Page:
America – The Return

“To see the world, things dangerous to come to, to see behind walls, draw closer, to find each other, and to feel. That is the purpose of life.”

This quote, which is the motto of “Life” magazine, is one of the best I’ve heard in a while. I recently watched ‘The Secret Life of Walter Mitty’ for the first time–which is where I heard the quote–and loved it. It reminded me of why I decided to uproot myself and move to China over a year ago. I have a strong thirst for adventure that seems only to grow the more experiences I have.

I recently passed my anniversary of starting this blog and in doing so, I’ve gotten a fresh perspective of my life over the past year. The challenges faced, friends met, experiences had, and wisdom gained yet again have culminated to create the person I am today. And in doing so, I have, for the first clear time, discovered my purpose in life. I will be a world traveler.

As long as I can remember, I’ve been different from those around me. Growing up, I didn’t have many friends and I never quite knew why. But now I know myself much better and although I’m still socially awkward at times, I’ve learned to open up in a way that doesn’t make others uncomfortable. Still, I see things differently from most people I know and this allows me to have a unique perspective that I often share with others in their times of need. When I say I want to be a world traveler, what I mean is that I want to travel all over while helping people and making their lives a little better–a little happier.

Many argue over whether or not one person can change the world, but to me, that argument is meaningless as it doesn’t help anyone. So instead of trying to change the world, I will work to benefit the lives of individuals. Because that, I know I can do. For now, I’ll stay here at my school and teach children English, music, art, and gym so that they can grow up to be more successful in an increasingly interconnected world.

Now, I know it’s been a long time yet again since my last entry and as usual, I’ve been through so much. I finished my contract for my first year here and took 6 weeks off to heal my ankle, which I badly sprained doing parkour in the gym at my school, and to go back to America and visit my friends and family.

I first visited my brother and his family just outside Seattle and shortly after arriving, my new camera arrived from Amazon. This is something I’ve wanted for several years, but never bought. But now that I have it, I want to change the focus of this blog. Rather than writing long stories of things I’ve done out here, I will focus more on photography and let my pictures tell the tale. I took over 5000 pictures during the 5 weeks I spent in America and saved just over 600 of the best. Of those, I’ve picked the best ones to share with you all over the next two posts.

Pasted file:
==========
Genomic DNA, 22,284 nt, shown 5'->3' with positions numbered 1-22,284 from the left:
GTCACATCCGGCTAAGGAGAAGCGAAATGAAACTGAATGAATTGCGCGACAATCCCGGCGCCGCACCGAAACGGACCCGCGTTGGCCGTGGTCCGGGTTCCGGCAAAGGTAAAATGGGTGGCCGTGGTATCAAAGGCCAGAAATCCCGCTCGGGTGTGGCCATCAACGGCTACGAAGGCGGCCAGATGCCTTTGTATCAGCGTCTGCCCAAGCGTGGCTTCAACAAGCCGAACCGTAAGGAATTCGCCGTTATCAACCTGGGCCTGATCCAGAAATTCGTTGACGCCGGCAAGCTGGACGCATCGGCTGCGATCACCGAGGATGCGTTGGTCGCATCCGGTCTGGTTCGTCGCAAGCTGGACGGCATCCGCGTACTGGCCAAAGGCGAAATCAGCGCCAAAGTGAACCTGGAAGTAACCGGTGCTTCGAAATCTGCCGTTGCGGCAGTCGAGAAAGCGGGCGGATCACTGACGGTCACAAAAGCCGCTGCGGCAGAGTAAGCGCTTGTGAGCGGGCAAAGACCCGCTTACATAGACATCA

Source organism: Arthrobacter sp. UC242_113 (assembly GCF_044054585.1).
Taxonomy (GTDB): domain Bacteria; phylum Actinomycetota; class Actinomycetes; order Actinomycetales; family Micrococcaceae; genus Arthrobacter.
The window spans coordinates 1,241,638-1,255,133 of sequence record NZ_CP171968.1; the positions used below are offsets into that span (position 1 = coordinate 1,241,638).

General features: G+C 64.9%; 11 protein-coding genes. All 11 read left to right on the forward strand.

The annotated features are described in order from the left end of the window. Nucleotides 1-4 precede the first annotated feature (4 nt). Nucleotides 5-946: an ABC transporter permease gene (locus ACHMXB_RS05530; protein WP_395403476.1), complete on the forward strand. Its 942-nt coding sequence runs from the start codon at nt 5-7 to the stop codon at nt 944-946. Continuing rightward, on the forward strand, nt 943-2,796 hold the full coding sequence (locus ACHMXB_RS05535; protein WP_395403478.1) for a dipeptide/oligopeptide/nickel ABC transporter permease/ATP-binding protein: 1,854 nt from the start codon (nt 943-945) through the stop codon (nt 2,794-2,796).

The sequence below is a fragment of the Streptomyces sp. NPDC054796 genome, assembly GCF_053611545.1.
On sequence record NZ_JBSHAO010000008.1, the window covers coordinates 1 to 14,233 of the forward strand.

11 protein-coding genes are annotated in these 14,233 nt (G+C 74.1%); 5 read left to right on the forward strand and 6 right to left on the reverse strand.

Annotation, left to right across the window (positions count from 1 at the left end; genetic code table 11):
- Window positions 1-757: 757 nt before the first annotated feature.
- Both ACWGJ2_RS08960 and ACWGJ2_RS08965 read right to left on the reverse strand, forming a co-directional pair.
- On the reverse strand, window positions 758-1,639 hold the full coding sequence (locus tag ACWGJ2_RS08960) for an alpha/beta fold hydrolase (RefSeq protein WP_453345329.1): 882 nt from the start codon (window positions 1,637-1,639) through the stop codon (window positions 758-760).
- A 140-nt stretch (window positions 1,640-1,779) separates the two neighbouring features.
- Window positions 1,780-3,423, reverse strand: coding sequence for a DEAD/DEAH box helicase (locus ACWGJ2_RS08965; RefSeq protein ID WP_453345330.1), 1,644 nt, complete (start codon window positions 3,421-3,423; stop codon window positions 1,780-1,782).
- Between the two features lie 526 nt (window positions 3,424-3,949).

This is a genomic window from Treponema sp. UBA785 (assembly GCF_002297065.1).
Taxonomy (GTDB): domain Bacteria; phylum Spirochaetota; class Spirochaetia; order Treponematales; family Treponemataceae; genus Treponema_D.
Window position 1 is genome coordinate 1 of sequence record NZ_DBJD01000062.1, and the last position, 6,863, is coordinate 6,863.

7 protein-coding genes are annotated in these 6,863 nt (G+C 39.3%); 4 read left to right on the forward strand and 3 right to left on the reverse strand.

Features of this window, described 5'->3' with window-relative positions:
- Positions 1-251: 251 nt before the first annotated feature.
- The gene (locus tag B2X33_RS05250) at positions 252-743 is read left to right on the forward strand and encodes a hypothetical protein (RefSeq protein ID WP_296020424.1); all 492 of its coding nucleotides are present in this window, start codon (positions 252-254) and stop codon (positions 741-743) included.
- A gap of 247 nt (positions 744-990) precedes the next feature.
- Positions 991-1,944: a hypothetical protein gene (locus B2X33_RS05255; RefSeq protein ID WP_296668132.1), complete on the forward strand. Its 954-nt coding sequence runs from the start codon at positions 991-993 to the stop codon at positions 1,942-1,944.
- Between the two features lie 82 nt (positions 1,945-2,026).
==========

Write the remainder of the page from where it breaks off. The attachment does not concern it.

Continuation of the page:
So, without further ado, here are the first pictures from my trip. I’ll share the rest from the other trips in subsequent posts.




A Touch of History, A Touch of Fame

The incredible sights of Huangshan.

The incredible sights of Huangshan.

Last May I wrote a post about my computer breaking and the inevitable difficulties that shortly followed. Well now I’m happy to say my new computer has arrived at last and among its many functions comes an incredible new ability for me to  write when I’m at home as opposed to only when I’m at work! Plus I have a new VPN that seems to be actually working after my last one decided it had had enough.  My goal now is to share my stories on a more regular basis and avoid weeks of silence like what’s been happening over these past few months.  But enough of that, let’s get into the adventures!

Since you all last heard from me , I’ve taken my first road trip since arriving in China; to Huangshan and it was one of the most beautiful places I’ve ever been. We also took a trip to Huangshan City and explored an ancient street that was built around the time Columbus sailed to America. In addition, I was also on a Chinese game show called 男生女生向前冲 (Nansheng Nusheng Xiang Qian Chong!) –twice! But we’ll get to that.